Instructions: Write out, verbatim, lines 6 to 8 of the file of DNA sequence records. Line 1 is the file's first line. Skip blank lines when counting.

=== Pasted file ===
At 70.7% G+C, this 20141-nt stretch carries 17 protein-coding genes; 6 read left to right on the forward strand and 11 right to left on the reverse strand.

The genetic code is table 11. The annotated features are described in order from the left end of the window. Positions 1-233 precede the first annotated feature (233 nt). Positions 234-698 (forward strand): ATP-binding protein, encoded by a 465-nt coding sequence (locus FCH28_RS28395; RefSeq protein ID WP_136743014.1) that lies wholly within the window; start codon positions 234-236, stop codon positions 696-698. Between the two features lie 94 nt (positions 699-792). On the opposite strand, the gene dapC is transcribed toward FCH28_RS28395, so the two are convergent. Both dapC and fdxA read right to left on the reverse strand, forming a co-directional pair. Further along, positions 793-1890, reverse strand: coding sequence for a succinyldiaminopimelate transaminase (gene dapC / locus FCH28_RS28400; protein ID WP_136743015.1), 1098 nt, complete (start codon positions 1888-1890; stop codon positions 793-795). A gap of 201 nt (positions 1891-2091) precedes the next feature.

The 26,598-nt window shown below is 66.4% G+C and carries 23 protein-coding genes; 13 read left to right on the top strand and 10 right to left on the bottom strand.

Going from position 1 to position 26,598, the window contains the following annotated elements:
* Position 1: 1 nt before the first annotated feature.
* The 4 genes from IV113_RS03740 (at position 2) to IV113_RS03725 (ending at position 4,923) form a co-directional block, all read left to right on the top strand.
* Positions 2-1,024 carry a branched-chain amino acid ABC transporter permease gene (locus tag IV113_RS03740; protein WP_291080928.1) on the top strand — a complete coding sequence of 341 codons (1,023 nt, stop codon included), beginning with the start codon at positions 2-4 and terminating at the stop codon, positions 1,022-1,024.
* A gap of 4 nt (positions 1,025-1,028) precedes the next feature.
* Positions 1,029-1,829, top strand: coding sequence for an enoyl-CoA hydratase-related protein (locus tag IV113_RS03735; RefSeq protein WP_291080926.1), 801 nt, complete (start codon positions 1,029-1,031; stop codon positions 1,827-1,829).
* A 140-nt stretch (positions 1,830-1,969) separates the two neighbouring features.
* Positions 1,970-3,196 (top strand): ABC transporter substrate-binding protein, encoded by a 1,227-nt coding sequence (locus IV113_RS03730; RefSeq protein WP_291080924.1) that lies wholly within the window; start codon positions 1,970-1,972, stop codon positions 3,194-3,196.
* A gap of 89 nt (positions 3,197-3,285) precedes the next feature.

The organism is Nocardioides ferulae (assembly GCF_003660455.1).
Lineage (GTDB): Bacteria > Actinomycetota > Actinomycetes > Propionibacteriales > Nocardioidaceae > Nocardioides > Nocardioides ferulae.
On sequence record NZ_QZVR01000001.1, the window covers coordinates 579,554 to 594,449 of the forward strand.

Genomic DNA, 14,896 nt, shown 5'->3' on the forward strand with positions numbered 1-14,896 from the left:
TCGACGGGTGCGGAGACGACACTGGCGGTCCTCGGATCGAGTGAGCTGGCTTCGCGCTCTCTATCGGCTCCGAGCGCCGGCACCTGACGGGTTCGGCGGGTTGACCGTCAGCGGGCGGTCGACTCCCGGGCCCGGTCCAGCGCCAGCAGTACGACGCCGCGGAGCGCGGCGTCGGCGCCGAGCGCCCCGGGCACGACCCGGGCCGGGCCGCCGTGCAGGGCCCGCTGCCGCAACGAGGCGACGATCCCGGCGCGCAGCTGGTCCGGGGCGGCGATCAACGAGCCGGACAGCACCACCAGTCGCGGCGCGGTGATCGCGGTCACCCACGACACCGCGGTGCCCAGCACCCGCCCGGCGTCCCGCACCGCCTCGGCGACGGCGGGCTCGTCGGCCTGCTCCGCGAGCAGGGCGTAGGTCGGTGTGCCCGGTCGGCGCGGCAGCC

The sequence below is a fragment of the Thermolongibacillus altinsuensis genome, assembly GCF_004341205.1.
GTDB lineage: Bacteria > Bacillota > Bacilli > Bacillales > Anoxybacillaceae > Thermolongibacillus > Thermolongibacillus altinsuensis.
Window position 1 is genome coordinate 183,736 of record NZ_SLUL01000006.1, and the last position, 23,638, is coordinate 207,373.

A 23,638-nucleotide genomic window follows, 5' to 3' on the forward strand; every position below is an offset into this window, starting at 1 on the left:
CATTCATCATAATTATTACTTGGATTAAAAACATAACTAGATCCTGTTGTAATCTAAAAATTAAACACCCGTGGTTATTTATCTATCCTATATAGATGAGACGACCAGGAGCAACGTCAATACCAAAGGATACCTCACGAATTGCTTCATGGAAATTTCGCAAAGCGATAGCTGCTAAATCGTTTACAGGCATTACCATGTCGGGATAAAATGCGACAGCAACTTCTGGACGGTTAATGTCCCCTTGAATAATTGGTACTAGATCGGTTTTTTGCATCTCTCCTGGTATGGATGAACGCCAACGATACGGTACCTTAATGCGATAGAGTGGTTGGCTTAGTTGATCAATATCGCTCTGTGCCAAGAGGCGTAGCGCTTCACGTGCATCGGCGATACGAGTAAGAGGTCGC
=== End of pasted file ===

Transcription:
* The 4 genes from IV113_RS03740 (at position 2) to IV113_RS03725 (ending at position 4,923) form a co-directional block, all read left to right on the top strand.
* Positions 2-1,024 carry a branched-chain amino acid ABC transporter permease gene (locus tag IV113_RS03740; protein WP_291080928.1) on the top strand — a complete coding sequence of 341 codons (1,023 nt, stop codon included), beginning with the start codon at positions 2-4 and terminating at the stop codon, positions 1,022-1,024.
* A gap of 4 nt (positions 1,025-1,028) precedes the next feature.